02142020_con_HartBrinson

Hart-Brinson

The death of George Floyd has sparked/resulted in significant protests against police brutality and racial injustice around the country over the past week-and-a-half. Floyd, an African-American man, died at age 46 May 25 after Derek Chauvin, a Minneapolis police officer, pressed his knee onto Floyd’s neck for nearly nine minutes.

Large uprisings occurred in a few dozen cities. Locally, citizens have hosted a peaceful march, vigil and rallies in Eau Claire and Menomonie.

To put recent events in historical perspective, the Leader-Telegram spoke with Peter Hart-Brinson, associate professor of sociology and communication and journalism, who has taught classes on social movements, diversity and media.

Hart-Brinson discussed Floyd’s death in the context of many other recent officer-involved deaths of African Americans, how leaders should respond and the continuing prevalence of racism and discrimination.

The interview has been edited and condensed.

What was your reaction when you heard about the death of George Floyd?

My first reaction was sadness, but I also wasn’t surprised. Over the past eight years, we have seen a number of incidents similar to the killing of George Floyd, and so especially when the violence broke out, that was to be expected, given the fact that this is an ongoing trend and not a single isolated event. The video itself was horrifying. I don’t understand what could justify such behavior by the police officers. But we’ve seen this story before.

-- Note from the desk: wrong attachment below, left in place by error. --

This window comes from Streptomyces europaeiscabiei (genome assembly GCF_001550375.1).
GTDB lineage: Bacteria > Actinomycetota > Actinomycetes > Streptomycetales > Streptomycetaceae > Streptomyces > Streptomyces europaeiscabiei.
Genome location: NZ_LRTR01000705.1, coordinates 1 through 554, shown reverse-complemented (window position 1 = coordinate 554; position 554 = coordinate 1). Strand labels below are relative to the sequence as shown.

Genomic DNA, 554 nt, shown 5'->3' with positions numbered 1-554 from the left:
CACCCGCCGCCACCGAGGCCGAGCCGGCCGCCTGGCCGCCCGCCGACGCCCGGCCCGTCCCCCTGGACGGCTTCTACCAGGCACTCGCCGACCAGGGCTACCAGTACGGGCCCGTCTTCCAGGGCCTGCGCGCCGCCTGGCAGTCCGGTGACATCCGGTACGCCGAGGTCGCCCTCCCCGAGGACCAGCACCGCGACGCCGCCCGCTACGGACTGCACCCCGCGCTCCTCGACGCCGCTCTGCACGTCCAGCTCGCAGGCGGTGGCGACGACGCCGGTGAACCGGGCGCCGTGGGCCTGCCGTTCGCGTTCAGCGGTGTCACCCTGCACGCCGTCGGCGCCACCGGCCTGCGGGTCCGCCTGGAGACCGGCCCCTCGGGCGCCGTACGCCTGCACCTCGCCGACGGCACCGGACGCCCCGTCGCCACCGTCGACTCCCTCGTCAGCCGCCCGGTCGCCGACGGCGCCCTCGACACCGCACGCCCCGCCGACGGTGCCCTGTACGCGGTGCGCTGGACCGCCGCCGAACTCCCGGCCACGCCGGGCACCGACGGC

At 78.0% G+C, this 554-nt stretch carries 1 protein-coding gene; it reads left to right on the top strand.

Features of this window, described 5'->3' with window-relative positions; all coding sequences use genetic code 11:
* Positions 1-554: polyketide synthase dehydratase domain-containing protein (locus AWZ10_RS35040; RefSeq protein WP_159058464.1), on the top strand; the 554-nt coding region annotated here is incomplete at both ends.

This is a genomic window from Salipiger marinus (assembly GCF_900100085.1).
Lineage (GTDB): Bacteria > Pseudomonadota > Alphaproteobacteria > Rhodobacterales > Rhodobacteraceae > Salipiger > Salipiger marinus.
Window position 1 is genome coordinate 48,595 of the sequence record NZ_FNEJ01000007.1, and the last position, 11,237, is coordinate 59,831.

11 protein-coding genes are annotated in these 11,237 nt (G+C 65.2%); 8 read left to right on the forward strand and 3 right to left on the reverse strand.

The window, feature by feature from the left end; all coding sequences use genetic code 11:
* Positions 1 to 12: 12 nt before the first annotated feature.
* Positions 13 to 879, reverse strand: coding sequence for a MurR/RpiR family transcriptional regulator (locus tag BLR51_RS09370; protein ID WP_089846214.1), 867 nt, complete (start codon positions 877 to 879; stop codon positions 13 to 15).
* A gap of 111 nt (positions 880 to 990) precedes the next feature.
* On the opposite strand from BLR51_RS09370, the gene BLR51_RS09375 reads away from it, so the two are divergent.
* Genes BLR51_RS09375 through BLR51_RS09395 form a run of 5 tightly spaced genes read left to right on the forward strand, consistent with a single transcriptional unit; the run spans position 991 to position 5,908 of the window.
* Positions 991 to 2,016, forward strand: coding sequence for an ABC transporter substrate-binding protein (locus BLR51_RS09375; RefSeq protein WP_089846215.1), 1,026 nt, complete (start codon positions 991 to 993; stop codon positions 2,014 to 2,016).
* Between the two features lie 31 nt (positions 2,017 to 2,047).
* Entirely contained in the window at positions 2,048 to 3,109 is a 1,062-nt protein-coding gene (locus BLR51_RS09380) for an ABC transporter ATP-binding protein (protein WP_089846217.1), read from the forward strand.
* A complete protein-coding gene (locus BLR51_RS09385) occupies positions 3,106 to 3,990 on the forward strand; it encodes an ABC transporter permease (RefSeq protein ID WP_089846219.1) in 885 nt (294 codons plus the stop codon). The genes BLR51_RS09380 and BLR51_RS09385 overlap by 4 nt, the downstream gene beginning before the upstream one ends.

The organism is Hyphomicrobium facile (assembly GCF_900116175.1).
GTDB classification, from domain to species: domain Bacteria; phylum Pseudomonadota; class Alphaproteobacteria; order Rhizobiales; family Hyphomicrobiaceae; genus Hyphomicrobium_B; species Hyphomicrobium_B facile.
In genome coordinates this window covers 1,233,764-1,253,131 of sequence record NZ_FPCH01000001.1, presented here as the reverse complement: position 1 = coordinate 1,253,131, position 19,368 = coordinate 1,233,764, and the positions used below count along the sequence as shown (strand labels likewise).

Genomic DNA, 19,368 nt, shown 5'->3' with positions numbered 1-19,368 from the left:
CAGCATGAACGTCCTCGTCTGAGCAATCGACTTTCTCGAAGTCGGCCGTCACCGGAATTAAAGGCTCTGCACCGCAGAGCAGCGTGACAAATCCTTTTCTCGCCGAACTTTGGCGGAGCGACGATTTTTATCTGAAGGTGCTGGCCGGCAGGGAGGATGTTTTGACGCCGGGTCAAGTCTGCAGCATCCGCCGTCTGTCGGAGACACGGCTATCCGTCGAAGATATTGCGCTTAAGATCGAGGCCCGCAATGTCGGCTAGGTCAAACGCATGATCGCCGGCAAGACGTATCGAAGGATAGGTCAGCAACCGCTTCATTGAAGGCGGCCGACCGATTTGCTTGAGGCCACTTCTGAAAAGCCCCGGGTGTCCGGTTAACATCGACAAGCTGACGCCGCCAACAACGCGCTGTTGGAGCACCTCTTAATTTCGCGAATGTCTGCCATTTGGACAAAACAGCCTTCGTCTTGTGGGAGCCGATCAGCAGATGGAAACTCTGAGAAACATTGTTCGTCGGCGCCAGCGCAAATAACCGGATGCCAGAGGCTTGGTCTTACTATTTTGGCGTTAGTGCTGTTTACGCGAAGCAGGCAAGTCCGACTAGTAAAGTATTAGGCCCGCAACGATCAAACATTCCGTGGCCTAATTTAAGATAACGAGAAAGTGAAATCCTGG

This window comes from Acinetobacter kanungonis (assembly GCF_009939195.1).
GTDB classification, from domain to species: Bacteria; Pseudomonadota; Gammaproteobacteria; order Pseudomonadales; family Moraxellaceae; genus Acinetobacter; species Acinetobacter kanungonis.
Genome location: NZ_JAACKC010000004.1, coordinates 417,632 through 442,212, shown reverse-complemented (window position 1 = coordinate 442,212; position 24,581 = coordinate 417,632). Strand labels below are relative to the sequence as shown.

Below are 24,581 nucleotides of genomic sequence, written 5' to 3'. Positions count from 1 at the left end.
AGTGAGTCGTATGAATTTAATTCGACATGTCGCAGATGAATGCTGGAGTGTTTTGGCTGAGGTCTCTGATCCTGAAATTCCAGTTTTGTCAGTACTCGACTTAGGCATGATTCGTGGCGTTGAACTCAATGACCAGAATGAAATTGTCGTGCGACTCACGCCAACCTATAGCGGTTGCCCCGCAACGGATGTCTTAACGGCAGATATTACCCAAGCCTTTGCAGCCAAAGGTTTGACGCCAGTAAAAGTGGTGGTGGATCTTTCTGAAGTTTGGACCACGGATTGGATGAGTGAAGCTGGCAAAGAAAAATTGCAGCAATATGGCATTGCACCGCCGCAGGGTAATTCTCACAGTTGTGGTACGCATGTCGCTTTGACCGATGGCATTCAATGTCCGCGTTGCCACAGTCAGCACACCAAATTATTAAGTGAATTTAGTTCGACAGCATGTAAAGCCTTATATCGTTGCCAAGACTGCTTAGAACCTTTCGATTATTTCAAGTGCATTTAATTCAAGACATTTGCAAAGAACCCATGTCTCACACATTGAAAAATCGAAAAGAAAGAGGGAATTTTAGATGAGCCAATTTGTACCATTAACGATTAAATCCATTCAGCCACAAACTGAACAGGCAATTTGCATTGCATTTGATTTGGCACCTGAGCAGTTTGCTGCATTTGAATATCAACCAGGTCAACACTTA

I am surprised at how the violence seems to have shifted over time. It’s lasted longer than I expected and it seems to have changed direction.

What exactly do you mean by that?

The initial (protest) violence in Minneapolis and St. Paul was an expression of pure anger and frustration. Typically when we see property destruction and violence like that, it happens because other nonviolent protest methods have failed; violence is an option of last resort … Over time I think the violence has changed so that it’s less about race and more about a general frustration with a lot of different political issues. Violent protest is rarely good for a community; in fact violent protest is usually destructive of communities, so that’s why it’s an option of last resort. So the longer the violence goes on the more destructive it becomes, I think, for the cause of racial justice more generally.

Why do you think George Floyd’s death struck a nerve?

It was the proverbial straw that broke the camel’s back. It was no different than many of the other straws ... Some people have speculated that it’s related to coronavirus. The disease itself has hit the African-American community more hard than the white community, and the African-American community has suffered disproportionately in terms of job loss.